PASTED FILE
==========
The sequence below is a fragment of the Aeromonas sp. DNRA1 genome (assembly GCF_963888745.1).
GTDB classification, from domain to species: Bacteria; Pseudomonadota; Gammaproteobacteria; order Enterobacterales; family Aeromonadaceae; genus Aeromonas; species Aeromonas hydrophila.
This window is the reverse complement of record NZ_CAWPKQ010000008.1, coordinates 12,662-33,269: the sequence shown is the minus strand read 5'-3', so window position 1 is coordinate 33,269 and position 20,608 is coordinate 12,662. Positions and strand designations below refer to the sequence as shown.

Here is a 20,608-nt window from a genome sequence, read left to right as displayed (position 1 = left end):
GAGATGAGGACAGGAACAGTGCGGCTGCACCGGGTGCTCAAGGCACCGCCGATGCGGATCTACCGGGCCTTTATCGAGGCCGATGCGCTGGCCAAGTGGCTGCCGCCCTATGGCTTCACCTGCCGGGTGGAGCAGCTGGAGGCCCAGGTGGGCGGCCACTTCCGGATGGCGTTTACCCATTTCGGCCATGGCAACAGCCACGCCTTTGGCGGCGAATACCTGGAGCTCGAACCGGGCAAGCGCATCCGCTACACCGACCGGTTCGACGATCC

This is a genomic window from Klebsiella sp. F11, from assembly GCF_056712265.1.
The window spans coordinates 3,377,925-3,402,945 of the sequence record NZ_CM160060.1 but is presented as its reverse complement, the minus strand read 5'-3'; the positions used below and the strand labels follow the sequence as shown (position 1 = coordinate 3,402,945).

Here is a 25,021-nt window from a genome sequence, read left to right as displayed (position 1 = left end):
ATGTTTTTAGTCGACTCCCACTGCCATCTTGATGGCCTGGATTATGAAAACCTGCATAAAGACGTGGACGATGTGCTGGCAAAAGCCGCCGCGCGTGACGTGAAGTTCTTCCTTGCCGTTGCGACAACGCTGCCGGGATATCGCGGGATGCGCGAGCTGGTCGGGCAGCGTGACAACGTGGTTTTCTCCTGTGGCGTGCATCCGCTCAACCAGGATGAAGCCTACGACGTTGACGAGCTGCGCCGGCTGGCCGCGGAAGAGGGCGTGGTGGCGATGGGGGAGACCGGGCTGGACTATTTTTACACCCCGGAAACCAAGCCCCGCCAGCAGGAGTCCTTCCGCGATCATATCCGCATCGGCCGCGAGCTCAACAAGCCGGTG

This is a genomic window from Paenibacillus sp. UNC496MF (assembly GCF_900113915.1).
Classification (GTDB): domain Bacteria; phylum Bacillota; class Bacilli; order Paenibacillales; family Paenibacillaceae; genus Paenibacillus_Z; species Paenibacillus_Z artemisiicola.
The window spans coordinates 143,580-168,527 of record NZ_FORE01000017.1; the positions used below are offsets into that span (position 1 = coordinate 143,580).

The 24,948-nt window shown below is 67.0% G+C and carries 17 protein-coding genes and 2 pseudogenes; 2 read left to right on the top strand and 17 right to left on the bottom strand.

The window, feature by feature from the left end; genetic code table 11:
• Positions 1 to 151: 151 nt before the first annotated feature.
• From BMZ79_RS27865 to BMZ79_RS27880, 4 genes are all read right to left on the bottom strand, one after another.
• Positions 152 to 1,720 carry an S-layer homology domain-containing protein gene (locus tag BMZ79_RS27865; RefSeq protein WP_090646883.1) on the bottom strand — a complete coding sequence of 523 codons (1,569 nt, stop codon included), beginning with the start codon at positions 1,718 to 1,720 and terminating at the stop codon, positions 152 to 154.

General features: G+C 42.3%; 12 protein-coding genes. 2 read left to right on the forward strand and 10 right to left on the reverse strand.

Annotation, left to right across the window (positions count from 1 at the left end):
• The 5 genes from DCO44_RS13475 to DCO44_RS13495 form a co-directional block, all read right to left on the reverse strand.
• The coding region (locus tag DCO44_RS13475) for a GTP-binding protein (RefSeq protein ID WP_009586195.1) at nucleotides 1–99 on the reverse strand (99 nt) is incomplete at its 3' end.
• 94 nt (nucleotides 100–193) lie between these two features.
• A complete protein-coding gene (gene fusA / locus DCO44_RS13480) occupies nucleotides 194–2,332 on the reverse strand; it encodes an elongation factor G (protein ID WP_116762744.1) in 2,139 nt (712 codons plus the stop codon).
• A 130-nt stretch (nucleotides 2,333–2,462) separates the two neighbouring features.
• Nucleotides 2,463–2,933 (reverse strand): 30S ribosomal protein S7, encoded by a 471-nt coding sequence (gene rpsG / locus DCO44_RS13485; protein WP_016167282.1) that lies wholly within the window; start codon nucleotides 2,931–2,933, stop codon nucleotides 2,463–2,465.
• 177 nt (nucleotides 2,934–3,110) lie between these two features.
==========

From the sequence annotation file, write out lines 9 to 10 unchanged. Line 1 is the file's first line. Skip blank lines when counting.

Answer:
ATGTTTTTAGTCGACTCCCACTGCCATCTTGATGGCCTGGATTATGAAAACCTGCATAAAGACGTGGACGATGTGCTGGCAAAAGCCGCCGCGCGTGACGTGAAGTTCTTCCTTGCCGTTGCGACAACGCTGCCGGGATATCGCGGGATGCGCGAGCTGGTCGGGCAGCGTGACAACGTGGTTTTCTCCTGTGGCGTGCATCCGCTCAACCAGGATGAAGCCTACGACGTTGACGAGCTGCGCCGGCTGGCCGCGGAAGAGGGCGTGGTGGCGATGGGGGAGACCGGGCTGGACTATTTTTACACCCCGGAAACCAAGCCCCGCCAGCAGGAGTCCTTCCGCGATCATATCCGCATCGGCCGCGAGCTCAACAAGCCGGTG

This is a genomic window from Paenibacillus sp. UNC496MF (assembly GCF_900113915.1).